Master Teaching

a blog for teachers who follow the Master Teacher

5 Ways to Make Healthy Fun

(On our Chinese blog, we’re trying to make peace between children and their teachers/parents, from a variety of perspectives, including diet and exercise.)

Food Art

1. Set the right goal.

The first way to make healthy fun or rather to keep it from becoming un-fun is to have the right goals. The purpose for eating well and exercising regularly is not to be thin. If a child is thin but not eating right or exercising regularly, then s/he is still not healthy. Moreover, with all the pressure in their lives, children don’t need the added emotional burden of being told they should look a certain way. Some children will never look thin no matter how healthy they are. Equating healthy eating with body size and body size with beauty can lead to emotional stress—poor body image and low self-esteem.[1]

What’s the goal then? To be healthy and take care of our bodies.

2. Do it together.

An ancient proverb reads: Two together keep each other warm. But how can one be warm alone? Being healthy together makes the process easier.[2]

A few weeks ago, we talked about negotiating behavior expectations together as a class or family. A set of health standards can also be negotiated. Once the standards are set, then you can work toward them together. Of course, parents/teachers, this means you need to be willing to make changes to your habits right alongside the children. (Exercise more, quit smoking, etc.)

Eating meals together as a family may also make healthy more fun. As each of you takes a turn telling a funny experience from your day or sharing a high and low, your enjoyment in each other’s company may become more important than the food. You may also slow down to listen and so eat less.

3. Make it art.

Word art: When I was a child, my parents got my sisters and me to eat a noodle with poppy seed dish by calling it Bug Noodles and a lentil dish by retelling a well-known story. We were intrigued to be eating the same lentil soup that a main character cooked and then used to steal his brother’s birthright.

Picture art: See the pictures in the 3rd link below for ideas about how to turn eating fruits and vegetables into an art. [3]

4. Make it a game or a competition.

One family I know turns their after dinner walk into a race or a game of chase. They’ve even made up their own silly family rhyme as part of the chase. Another family used to go outside after dinner and have jump rope competitions. In a class, everyone could work together so that each student’s minutes of exercise combine toward the overall class goal of 2500 a week (or whatever is appropriate for your class). Then, reaching the goal is rewarded with…10 extra minutes of recess on Friday afternoon…or…?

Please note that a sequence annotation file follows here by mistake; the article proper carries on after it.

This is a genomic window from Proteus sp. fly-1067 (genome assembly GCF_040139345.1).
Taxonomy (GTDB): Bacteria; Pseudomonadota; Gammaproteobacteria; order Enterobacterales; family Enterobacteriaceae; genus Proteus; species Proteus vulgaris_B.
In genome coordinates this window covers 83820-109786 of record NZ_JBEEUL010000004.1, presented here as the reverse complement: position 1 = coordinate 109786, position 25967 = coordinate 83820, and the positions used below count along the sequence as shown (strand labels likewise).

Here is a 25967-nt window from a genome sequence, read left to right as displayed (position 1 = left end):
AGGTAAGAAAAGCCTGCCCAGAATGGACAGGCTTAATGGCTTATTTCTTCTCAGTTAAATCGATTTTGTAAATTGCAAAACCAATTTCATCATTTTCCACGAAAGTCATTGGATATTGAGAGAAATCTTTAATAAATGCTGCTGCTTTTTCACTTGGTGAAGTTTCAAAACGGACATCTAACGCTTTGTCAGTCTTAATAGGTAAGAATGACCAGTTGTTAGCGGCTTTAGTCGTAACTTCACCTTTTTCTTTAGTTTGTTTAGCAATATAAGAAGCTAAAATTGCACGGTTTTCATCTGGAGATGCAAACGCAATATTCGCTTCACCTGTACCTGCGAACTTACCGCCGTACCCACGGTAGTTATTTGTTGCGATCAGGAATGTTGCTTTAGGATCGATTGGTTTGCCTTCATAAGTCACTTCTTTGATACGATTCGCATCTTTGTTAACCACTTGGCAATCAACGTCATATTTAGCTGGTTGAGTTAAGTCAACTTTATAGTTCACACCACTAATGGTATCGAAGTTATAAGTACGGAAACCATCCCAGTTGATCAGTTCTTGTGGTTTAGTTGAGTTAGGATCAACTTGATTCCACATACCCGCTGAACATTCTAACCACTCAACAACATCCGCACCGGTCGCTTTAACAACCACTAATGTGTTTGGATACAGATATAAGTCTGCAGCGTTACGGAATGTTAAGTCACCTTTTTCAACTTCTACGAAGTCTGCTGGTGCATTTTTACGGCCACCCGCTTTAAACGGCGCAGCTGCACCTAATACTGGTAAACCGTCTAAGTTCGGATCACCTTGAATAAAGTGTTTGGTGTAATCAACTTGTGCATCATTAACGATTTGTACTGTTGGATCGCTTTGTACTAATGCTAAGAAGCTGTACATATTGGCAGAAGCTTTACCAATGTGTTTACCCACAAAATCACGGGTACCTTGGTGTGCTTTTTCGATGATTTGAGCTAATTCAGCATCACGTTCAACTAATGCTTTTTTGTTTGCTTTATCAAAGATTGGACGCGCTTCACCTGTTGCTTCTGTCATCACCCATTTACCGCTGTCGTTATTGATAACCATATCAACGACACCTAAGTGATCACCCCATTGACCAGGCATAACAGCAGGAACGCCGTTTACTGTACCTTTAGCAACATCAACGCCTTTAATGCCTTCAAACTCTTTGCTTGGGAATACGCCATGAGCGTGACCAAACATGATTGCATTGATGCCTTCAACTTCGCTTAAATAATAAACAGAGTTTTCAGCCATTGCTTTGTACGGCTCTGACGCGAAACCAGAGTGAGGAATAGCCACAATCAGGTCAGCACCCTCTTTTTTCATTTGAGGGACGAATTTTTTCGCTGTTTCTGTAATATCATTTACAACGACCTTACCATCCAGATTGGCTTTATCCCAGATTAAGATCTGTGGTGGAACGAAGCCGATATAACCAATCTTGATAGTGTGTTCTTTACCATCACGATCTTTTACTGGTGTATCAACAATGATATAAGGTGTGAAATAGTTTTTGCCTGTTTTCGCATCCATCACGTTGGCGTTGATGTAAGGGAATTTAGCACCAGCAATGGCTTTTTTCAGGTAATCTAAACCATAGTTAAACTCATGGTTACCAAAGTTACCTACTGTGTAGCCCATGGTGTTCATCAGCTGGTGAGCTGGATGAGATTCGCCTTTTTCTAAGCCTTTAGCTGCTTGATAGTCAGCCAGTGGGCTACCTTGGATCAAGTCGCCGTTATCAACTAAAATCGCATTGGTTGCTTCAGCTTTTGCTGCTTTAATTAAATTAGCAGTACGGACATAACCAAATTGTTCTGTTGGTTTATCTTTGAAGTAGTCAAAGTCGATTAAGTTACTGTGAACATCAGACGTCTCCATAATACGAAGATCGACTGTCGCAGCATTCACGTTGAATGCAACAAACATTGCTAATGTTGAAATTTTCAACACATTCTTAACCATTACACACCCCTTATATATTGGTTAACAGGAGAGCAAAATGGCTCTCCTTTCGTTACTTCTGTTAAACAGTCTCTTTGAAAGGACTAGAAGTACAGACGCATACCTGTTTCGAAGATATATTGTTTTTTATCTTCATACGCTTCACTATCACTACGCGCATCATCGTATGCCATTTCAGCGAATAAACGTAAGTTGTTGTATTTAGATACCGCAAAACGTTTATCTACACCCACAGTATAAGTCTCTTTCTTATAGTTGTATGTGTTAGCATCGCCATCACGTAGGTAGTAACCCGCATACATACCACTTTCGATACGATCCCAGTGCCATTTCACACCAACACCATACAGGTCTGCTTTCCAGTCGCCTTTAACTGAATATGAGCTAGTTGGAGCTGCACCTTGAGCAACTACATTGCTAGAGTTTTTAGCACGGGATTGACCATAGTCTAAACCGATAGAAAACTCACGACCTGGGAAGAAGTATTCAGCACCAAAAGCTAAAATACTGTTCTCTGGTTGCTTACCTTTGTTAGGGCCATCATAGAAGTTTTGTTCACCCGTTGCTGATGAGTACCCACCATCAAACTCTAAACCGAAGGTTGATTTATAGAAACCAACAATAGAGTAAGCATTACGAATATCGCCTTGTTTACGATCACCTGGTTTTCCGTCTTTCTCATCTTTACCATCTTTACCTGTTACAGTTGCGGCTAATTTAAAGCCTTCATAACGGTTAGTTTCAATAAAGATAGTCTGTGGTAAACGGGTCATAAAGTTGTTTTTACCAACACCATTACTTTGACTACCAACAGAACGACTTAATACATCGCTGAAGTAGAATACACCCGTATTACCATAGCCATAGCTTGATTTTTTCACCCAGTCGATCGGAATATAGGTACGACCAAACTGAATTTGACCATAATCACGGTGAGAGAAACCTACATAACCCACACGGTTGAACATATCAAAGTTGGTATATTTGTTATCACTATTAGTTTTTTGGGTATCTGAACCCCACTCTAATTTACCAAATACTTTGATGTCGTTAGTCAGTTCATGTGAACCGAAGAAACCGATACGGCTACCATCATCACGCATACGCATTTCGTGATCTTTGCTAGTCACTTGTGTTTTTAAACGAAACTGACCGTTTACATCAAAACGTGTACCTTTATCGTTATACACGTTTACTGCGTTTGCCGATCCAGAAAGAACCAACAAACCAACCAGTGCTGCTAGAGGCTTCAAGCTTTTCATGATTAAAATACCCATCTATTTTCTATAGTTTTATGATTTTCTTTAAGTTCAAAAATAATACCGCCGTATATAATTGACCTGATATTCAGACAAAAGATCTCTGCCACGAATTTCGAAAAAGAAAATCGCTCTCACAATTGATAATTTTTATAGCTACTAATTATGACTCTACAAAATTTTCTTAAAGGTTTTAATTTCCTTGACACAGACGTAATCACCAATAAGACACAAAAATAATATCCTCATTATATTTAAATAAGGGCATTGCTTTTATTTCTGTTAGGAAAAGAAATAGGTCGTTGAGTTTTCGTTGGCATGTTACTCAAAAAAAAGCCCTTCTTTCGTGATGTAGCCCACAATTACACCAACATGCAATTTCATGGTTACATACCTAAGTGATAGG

Turn trying out new vegetables into an investigation. Everyone rates each vegetable’s color, taste, and texture. Then, family/class favorites are chosen. For children who like math, let them read food labels and look up nutrition information in order to figure out how healthy the foods are that you’re eating. Then, have them design and keep a family/class chart to track progress.

For other ideas about how to make healthy eating a game, see number 7 in the 4th link below.[4]

5. Praise rather than shame.

I think sometimes we forget how powerful words are, for good and bad. Try an experiment with the children in your life this week. Instead of shaming them into being healthy, praise them into it. Then, let us know what happens.

[1] Wendy C. Fries, “Mom, Dad, Do I Look Fat?,”, November 21, 2011,
[2] “Obesity in Children and Teens,”, April 2016,
[3]  Angela Lemond, “Four Fun Food Art Project that Encourage Kids to Eat Healthy,”, September 10, 2013,
[4] “Win over Picky Eaters,”, accessed May 3, 2016,

Further exploration

  • If you’d like to read the Chinese version of this post, click the link below. (Please send your Chinese friends to this site. Master Teaching is usually blocked in China.)
  • 6 Steps toward a Healthy DietThis post was written with a Chinese diet in mind, buWeChat QR Codet it’s also applicable to other eating cultures.
  • If you or a friend would like to join our WeChat page, you can scan the QR code.

What’s your perspective?

We welcome your comments on any of the ideas in this post or in answer to the questions below.

  • What do you do to make healthy fun with your children/students?
  • Do you know children who need an advocate? How do you tear down walls for them?

Post Author

Melissa K. Smith

Photo Credit: Beth LeBlanc and Tyler LeBlanc

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This entry was posted on June 1, 2016 by in education as justice, health, LEAPAsia on WeChat, Melissa K. Smith.



Photo Credit: Eric Fischer via Compfight cc
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